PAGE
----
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Homework Help: Banach space

  1. Sep 27, 2008 #1
    1. The problem statement, all variables and given/known data
    http://img394.imageshack.us/img394/5994/67110701dt0.png [Broken]

    2. Relevant equations

    A banach space is a complete normed space which means that every Cauchy sequence converges.

    3. The attempt at a solution
    I'm stuck at exercise (c).

    Suppose [tex] (f_n)_n [/tex] is a Cauchy sequence in E. Then

    [tex] |f_n-f_m| < \epsilon\ \forall\ n,m \leq N [/tex]


    [tex] |f'_n - f'_m| \leq |f'_n - f'_m|_{\infty} < \epsilon [/tex]

    Am I going in the right direction?
    Last edited by a moderator: May 3, 2017
  2. jcsd
  3. Sep 27, 2008 #2


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    You have that backwards. ||fn-fm||_E<epsilon implies ||f'n-f'm||_infinity<epsilon. Can you use the fact the difference in derivatives of fn and fm is small to prove the difference between fn and fm is small? Hence that fn(x) is a cauchy sequence for each x?
  4. Sep 28, 2008 #3
    Really? I don't see why this is so.

    But what good will that do?

    So here is the interpretation of the assignment in my eyes:

    Given a Cauchy sequence [tex](f_n)_n \in\ E[/tex] prove that [tex]||f_n-f||_E \rightarrow 0 [/tex] and that f is in E.

    So we have:

    [tex] ||f'_n -f'_m||_{\infty} < \epsilon\ \forall m,n \geq N [/tex]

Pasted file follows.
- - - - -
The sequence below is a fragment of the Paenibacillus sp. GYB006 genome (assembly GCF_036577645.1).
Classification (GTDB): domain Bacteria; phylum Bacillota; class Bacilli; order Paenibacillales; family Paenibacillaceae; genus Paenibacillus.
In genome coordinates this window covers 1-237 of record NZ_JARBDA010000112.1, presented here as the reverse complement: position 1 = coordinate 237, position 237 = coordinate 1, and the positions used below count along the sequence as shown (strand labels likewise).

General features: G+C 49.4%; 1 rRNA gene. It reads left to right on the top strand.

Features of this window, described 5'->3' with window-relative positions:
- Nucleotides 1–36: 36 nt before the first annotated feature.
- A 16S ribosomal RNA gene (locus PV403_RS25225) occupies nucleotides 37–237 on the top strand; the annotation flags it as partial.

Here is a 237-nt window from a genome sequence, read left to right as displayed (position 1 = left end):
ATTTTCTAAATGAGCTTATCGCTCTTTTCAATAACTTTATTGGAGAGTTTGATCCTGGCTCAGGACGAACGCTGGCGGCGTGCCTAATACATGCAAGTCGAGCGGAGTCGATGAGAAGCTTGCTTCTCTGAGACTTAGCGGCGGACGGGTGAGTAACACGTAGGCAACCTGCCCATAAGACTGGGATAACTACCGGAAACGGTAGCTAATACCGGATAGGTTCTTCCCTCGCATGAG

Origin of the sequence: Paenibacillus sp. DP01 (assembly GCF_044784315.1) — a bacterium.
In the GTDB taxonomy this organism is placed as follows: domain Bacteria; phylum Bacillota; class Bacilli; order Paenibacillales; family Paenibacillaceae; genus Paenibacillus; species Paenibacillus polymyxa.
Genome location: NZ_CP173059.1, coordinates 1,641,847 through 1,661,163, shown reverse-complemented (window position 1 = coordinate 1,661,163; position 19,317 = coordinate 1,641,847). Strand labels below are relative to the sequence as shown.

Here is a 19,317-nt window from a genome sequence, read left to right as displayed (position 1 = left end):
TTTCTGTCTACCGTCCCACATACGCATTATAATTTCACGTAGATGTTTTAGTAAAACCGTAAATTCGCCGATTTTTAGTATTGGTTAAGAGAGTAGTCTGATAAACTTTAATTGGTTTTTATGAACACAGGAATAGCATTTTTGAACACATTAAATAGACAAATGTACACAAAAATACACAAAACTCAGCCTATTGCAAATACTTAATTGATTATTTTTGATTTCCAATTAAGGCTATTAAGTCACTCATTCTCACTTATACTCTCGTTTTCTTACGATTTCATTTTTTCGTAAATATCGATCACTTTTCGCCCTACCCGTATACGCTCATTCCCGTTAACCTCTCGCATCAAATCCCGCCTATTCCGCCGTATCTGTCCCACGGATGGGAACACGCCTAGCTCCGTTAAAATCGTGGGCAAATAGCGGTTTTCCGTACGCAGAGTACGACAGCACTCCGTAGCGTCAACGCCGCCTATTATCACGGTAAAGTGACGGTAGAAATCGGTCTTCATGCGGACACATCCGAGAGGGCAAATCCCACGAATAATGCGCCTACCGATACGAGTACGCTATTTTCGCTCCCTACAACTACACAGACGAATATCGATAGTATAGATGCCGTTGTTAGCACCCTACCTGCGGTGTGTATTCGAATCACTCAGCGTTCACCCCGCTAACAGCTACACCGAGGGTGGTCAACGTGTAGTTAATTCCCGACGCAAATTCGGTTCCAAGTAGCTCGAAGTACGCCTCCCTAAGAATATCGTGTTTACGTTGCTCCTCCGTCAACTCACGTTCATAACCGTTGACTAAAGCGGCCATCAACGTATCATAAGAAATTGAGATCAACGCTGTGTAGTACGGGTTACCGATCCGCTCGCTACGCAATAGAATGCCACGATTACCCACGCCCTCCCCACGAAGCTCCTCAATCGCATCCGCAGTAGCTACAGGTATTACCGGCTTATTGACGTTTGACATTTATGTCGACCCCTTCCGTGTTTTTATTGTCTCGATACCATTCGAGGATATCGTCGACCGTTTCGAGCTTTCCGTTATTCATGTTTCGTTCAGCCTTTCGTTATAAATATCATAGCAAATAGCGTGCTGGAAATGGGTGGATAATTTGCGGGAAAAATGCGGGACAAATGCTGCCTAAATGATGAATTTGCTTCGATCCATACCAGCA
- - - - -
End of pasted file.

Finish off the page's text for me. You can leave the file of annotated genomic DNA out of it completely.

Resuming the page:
and we want: [tex] ||f'_n -f'||_{\infty} \rightarrow 0\ \forall n \geq N [/tex]

    Is this correct?
  5. Sep 28, 2008 #4


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    Yes, that's it. Show f exists and has bounded derivative.
  6. Sep 29, 2008 #5
    I'm sorry Dick, I have have been thinking about this but I can't seem to get f in E and converging.

    Your posts imply that I should prove that f_n is a Cauchy sequence but what do I get from that? You also mention to use the deratives to prove that f_n is Cauchy: do you mean that I should use the definition of the derative?
  7. Sep 29, 2008 #6


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    You know there is a limiting function f', since f'_n(x) is a cauchy sequence in R for every x. So that sequence has a limit, define f'(x) to be that limit. f' is also continuous since it's a uniform limit of continuous functions. Once you have f' just define f to be the integral from 0 to x of f'(t)dt.
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